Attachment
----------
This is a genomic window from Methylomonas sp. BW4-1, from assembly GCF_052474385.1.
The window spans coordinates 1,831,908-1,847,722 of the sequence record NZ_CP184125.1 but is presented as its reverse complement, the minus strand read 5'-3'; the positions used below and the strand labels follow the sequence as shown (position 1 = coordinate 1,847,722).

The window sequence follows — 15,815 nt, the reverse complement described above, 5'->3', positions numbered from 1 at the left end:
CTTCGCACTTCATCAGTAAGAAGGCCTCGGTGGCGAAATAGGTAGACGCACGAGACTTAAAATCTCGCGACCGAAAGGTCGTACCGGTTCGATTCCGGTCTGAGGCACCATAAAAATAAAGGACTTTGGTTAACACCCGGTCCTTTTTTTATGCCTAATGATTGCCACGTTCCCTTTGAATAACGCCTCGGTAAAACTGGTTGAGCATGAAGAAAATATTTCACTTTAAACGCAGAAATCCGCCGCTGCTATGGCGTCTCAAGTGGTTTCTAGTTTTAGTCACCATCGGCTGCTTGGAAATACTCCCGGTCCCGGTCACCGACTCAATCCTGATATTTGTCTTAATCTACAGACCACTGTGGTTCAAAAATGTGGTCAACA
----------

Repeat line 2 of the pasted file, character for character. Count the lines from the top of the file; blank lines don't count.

The window spans coordinates 1,831,908-1,847,722 of the sequence record NZ_CP184125.1 but is presented as its reverse complement, the minus strand read 5'-3'; the positions used below and the strand labels follow the sequence as shown (position 1 = coordinate 1,847,722).